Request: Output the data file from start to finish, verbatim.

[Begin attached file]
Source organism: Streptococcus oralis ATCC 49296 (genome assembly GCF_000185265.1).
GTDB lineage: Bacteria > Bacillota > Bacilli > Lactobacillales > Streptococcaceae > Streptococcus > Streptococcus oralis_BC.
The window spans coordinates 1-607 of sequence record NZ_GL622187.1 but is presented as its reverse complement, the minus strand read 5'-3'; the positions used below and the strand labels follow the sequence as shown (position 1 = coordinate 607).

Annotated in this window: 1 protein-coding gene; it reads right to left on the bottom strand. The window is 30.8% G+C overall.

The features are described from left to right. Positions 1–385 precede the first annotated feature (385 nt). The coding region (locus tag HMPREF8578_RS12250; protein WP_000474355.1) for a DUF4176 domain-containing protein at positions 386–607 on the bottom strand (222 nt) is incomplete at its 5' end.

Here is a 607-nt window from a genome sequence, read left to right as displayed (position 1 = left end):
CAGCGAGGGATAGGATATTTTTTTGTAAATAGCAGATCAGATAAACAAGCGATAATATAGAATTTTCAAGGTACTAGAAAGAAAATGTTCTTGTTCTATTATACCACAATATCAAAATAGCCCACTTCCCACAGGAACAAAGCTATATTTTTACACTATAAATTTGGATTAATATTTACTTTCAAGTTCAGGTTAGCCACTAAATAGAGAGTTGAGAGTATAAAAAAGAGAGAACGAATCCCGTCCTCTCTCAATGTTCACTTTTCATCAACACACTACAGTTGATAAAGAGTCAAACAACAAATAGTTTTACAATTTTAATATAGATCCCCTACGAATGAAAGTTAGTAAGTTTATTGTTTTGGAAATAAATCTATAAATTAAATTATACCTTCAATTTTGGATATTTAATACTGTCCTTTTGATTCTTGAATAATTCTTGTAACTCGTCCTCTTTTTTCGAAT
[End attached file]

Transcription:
Source organism: Streptococcus oralis ATCC 49296 (genome assembly GCF_000185265.1).
GTDB lineage: Bacteria > Bacillota > Bacilli > Lactobacillales > Streptococcaceae > Streptococcus > Streptococcus oralis_BC.
The window spans coordinates 1-607 of sequence record NZ_GL622187.1 but is presented as its reverse complement, the minus strand read 5'-3'; the positions used below and the strand labels follow the sequence as shown (position 1 = coordinate 607).

Annotated in this window: 1 protein-coding gene; it reads right to left on the bottom strand. The window is 30.8% G+C overall.

The features are described from left to right. Positions 1–385 precede the first annotated feature (385 nt). The coding region (locus tag HMPREF8578_RS12250; protein WP_000474355.1) for a DUF4176 domain-containing protein at positions 386–607 on the bottom strand (222 nt) is incomplete at its 5' end.

Here is a 607-nt window from a genome sequence, read left to right as displayed (position 1 = left end):
CAGCGAGGGATAGGATATTTTTTTGTAAATAGCAGATCAGATAAACAAGCGATAATATAGAATTTTCAAGGTACTAGAAAGAAAATGTTCTTGTTCTATTATACCACAATATCAAAATAGCCCACTTCCCACAGGAACAAAGCTATATTTTTACACTATAAATTTGGATTAATATTTACTTTCAAGTTCAGGTTAGCCACTAAATAGAGAGTTGAGAGTATAAAAAAGAGAGAACGAATCCCGTCCTCTCTCAATGTTCACTTTTCATCAACACACTACAGTTGATAAAGAGTCAAACAACAAATAGTTTTACAATTTTAATATAGATCCCCTACGAATGAAAGTTAGTAAGTTTATTGTTTTGGAAATAAATCTATAAATTAAATTATACCTTCAATTTTGGATATTTAATACTGTCCTTTTGATTCTTGAATAATTCTTGTAACTCGTCCTCTTTTTTCGAAT